While the growing problem of antibiotic resistance threatens lives and economies worldwide, prescription rates are higher in U.S. regions that are more physician-dense, particularly in areas where retail and other walk-in clinics drive competition among ambulatory providers for patients, according to a post in the Conversation.
The "doc in a box" effect is less troublesome in poorer areas, in which primary care access is expanded to include patients who otherwise wouldn't access the healthcare system at all, according to authors Eli Klein, assistant professor at Johns Hopkins University, and Ramanan Laxminarayan, senior research scholar and lecturer at Princeton Environmental Institute at Princeton University in Australia. In wealthier areas, however, retail clinics create more competition for traditional offices.
"So people now have a choice: they can just walk in to a clinic or try to make an appointment at their doctor," they wrote. "Thus in areas with a lot of physicians, the introduction of a clinic and the resulting competition for patients pushed prescribing rates by physicians up even further."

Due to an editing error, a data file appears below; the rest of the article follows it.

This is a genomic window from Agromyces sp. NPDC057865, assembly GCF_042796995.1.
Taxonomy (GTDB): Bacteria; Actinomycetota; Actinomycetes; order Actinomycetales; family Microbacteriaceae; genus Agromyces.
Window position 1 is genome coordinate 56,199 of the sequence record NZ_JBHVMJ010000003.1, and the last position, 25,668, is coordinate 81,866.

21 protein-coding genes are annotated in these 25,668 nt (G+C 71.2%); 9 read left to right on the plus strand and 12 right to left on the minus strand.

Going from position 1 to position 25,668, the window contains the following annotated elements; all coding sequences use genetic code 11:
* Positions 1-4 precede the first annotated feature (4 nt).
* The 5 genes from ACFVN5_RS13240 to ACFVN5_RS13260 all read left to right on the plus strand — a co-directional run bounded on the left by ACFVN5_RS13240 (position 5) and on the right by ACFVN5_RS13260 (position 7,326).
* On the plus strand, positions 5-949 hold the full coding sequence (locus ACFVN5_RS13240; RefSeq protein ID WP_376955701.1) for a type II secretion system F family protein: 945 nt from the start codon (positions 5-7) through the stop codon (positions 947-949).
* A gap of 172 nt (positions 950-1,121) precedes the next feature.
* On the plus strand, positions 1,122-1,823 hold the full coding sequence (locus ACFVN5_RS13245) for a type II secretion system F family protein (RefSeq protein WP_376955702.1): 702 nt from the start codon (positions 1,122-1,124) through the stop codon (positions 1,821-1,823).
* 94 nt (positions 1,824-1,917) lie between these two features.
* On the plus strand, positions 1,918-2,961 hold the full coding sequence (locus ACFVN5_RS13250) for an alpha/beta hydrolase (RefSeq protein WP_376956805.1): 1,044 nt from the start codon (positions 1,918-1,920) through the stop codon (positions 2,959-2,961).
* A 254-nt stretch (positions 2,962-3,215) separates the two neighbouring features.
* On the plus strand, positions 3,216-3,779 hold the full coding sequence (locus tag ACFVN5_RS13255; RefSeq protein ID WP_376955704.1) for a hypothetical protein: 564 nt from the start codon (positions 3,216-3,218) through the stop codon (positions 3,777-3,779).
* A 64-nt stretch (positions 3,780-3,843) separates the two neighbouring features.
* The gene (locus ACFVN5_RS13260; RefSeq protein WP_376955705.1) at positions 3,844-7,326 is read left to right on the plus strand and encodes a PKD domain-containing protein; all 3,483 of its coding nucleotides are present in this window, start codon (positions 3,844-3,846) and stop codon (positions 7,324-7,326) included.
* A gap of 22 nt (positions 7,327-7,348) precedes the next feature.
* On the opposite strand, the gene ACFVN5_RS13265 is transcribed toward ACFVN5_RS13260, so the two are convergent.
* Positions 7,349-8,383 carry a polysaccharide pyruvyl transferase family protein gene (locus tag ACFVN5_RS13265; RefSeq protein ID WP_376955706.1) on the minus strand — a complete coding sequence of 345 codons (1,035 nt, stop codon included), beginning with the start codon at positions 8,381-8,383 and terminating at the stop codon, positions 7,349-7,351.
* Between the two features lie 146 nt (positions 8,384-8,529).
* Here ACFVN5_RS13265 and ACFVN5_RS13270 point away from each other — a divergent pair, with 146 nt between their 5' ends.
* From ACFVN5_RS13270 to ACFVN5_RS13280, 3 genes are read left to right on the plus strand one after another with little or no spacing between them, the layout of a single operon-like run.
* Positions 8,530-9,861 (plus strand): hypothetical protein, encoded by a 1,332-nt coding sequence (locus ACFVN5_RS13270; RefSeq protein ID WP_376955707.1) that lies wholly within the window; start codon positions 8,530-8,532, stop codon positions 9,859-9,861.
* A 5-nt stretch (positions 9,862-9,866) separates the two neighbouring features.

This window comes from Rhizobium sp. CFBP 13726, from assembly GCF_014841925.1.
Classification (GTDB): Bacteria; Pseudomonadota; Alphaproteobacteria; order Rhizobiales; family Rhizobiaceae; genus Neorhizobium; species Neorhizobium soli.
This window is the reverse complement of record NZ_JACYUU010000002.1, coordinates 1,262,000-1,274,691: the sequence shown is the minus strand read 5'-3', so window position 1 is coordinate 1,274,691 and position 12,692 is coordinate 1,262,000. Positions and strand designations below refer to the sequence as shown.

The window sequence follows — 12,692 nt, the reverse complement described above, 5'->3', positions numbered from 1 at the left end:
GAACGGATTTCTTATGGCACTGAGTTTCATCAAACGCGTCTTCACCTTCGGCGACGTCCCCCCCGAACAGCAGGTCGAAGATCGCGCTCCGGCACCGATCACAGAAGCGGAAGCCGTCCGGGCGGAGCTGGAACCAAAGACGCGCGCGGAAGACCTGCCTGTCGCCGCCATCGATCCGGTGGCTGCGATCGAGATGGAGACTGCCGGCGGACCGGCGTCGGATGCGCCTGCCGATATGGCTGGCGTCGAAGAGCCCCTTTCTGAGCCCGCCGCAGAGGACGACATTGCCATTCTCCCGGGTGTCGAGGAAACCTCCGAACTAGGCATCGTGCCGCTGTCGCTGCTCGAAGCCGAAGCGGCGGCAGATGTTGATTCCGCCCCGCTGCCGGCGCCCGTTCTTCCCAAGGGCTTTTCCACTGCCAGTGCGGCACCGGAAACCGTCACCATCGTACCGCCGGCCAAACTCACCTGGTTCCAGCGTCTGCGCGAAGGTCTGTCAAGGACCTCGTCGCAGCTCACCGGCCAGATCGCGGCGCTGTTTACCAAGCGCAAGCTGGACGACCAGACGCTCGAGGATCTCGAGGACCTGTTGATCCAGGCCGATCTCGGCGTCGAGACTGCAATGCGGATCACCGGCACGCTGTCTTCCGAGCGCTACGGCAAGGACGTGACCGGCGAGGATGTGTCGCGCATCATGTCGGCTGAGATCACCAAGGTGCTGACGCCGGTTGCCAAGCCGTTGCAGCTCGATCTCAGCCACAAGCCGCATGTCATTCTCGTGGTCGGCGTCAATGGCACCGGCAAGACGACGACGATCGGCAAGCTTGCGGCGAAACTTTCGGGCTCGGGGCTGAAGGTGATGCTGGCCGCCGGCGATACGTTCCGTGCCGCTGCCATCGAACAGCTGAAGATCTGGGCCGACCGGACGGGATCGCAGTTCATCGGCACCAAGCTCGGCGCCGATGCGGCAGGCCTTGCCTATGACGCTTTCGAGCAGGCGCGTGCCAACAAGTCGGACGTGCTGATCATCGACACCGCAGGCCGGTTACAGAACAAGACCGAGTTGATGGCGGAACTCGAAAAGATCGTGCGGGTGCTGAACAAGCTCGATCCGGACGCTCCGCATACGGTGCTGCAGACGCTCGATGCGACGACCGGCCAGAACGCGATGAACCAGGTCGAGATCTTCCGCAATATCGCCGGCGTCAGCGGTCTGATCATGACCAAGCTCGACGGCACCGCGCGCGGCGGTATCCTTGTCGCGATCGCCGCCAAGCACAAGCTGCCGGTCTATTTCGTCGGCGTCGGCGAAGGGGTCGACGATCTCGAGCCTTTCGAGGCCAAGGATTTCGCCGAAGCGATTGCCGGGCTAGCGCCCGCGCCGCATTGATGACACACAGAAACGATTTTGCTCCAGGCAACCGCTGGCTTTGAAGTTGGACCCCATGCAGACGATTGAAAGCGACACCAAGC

In these climates, physicians may tend to prescribe unnecessary antibiotics out of a desire to maintain good relationships with patients and retain their ongoing business, the authors suggested, echoing similar provider sentiments reported by FierceHealthcare.
To counter these pressures, more stringent oversight of clinics' compliance with prescribing guidelines is necessary, the post advised, as well as greater coordination and collaboration among different types of healthcare providers.
To learn more:
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